There’s a running gag about honeydew on the Netflix animated series “BoJack Horseman.” In a string of jabs, the hapless melon is trodden on as “garbage fruit,” cantaloupe’s “dumb friend.”
Not without good reason. Who hasn’t bitten into a bland, watery cube of honeydew from the top of an airport fruit cup filled mostly with underripe melon?
But sinking your teeth into truly ripe, devastatingly sweet melon can be an ethereal eating experience. It’s a small but mighty pleasure that can be expanded even further by turning your next honeydew or cantaloupe into dessert. Melons aren’t often used in sweets, but they should be. Cream and sugar actually fortify what honeydew and cantaloupe already have going for them: Their flesh is creamy when ripe, where the juicy edges by the seeds are so tattered that they seem almost milky and full of fat.
Whether it’s jade-tinged honeydew dripping with cool nectar or orange cantaloupe that’s ripened to honeyed creaminess, melons are, in many parts of the world, a nexus of late-summer’s bounty.
In 1992, the South Korean snack food company Binggrae debuted a new product, Melona, a honeydew-scented ice cream bar that leaned into melon’s delicate flavor. The pastel green and rectangular treat was an instant success, eventually making its way to the United States in 1995, flooding ice cream coolers from Atlanta’s Buford Highway, where Korean businesses abounded, to the shores of Hawaii, where Melona was especially popular.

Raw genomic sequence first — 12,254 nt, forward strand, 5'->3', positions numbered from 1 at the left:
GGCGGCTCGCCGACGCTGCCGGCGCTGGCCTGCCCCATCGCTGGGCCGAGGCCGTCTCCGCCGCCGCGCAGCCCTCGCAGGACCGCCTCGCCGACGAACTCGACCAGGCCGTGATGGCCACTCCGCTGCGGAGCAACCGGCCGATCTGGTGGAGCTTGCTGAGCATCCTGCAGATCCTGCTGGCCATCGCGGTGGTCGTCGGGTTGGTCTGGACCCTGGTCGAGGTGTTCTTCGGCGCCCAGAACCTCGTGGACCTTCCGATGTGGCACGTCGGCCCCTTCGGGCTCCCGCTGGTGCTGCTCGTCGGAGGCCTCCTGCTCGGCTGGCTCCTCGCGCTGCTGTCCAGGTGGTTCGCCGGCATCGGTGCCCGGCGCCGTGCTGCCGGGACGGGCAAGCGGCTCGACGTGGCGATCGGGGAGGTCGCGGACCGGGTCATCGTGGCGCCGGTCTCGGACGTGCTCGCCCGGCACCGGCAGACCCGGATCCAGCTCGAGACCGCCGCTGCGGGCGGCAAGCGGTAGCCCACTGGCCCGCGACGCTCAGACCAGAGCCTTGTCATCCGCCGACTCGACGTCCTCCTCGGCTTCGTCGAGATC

If you’ve never bitten into a Melona (often called “melon bar” colloquially), then you should head to your nearest Korean grocery store and snag a box immediately. The texture will surprise you: It’s softer than a fudge pop — less icy. Creamy and stretchy and even a little chewy, it melts gloriously, with the kind of tongue-coating slow melt that’s characteristic of the best kulfi and semifreddo. “Gelato on a stick” is how Binggrae describes it.
Most of all, it’s less sweet than many ice creams in the States, fragrant with essence of honeydew (tasting as if it has been dipped in both honey and dew).
Similarly, these cheesecake bars celebrate melon for what it is: a quietly aromatic fruit, full of juice and untapped potential. Fresh cantaloupe purées into a smooth, fluffy pulp to flavor a cheesecake base that doesn’t require baking, thanks to gelatin. For the smoothest texture and the best set, powdered gelatin first needs to be bloomed in water, turning it into a translucent jelly, before it is whisked into hot, scalded cream to dissolve completely. Cream cheese helps deliver voluptuous texture, while also lending savory balance and accentuating melon’s soft, floral flavor.